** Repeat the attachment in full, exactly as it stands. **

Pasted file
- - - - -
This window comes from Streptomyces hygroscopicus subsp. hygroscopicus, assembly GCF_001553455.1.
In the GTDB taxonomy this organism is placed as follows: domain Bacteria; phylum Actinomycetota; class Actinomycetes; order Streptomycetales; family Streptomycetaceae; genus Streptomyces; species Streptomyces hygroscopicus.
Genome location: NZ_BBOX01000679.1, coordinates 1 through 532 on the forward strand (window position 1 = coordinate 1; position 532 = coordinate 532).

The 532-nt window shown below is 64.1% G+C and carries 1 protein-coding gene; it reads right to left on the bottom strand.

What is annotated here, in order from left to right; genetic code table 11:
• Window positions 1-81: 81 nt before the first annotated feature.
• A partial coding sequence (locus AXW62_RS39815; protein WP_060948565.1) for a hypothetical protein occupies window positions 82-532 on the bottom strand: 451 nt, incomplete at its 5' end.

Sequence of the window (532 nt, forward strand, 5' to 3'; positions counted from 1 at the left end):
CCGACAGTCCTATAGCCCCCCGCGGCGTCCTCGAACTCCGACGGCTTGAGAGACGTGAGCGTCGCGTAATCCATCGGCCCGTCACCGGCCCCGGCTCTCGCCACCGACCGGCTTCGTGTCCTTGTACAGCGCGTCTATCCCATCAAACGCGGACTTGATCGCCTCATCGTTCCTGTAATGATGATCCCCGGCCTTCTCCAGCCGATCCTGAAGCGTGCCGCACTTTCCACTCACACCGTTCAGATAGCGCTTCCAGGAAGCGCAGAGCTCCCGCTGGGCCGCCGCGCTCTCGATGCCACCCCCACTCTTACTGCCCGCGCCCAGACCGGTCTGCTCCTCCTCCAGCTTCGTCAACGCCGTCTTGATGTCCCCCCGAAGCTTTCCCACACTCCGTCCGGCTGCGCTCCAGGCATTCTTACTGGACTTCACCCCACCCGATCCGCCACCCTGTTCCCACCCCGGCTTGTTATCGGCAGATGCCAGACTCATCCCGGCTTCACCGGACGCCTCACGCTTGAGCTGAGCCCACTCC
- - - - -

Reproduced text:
This window comes from Streptomyces hygroscopicus subsp. hygroscopicus, assembly GCF_001553455.1.
In the GTDB taxonomy this organism is placed as follows: domain Bacteria; phylum Actinomycetota; class Actinomycetes; order Streptomycetales; family Streptomycetaceae; genus Streptomyces; species Streptomyces hygroscopicus.
Genome location: NZ_BBOX01000679.1, coordinates 1 through 532 on the forward strand (window position 1 = coordinate 1; position 532 = coordinate 532).

The 532-nt window shown below is 64.1% G+C and carries 1 protein-coding gene; it reads right to left on the bottom strand.

What is annotated here, in order from left to right; genetic code table 11:
• Window positions 1-81: 81 nt before the first annotated feature.
• A partial coding sequence (locus AXW62_RS39815; protein WP_060948565.1) for a hypothetical protein occupies window positions 82-532 on the bottom strand: 451 nt, incomplete at its 5' end.

Sequence of the window (532 nt, forward strand, 5' to 3'; positions counted from 1 at the left end):
CCGACAGTCCTATAGCCCCCCGCGGCGTCCTCGAACTCCGACGGCTTGAGAGACGTGAGCGTCGCGTAATCCATCGGCCCGTCACCGGCCCCGGCTCTCGCCACCGACCGGCTTCGTGTCCTTGTACAGCGCGTCTATCCCATCAAACGCGGACTTGATCGCCTCATCGTTCCTGTAATGATGATCCCCGGCCTTCTCCAGCCGATCCTGAAGCGTGCCGCACTTTCCACTCACACCGTTCAGATAGCGCTTCCAGGAAGCGCAGAGCTCCCGCTGGGCCGCCGCGCTCTCGATGCCACCCCCACTCTTACTGCCCGCGCCCAGACCGGTCTGCTCCTCCTCCAGCTTCGTCAACGCCGTCTTGATGTCCCCCCGAAGCTTTCCCACACTCCGTCCGGCTGCGCTCCAGGCATTCTTACTGGACTTCACCCCACCCGATCCGCCACCCTGTTCCCACCCCGGCTTGTTATCGGCAGATGCCAGACTCATCCCGGCTTCACCGGACGCCTCACGCTTGAGCTGAGCCCACTCC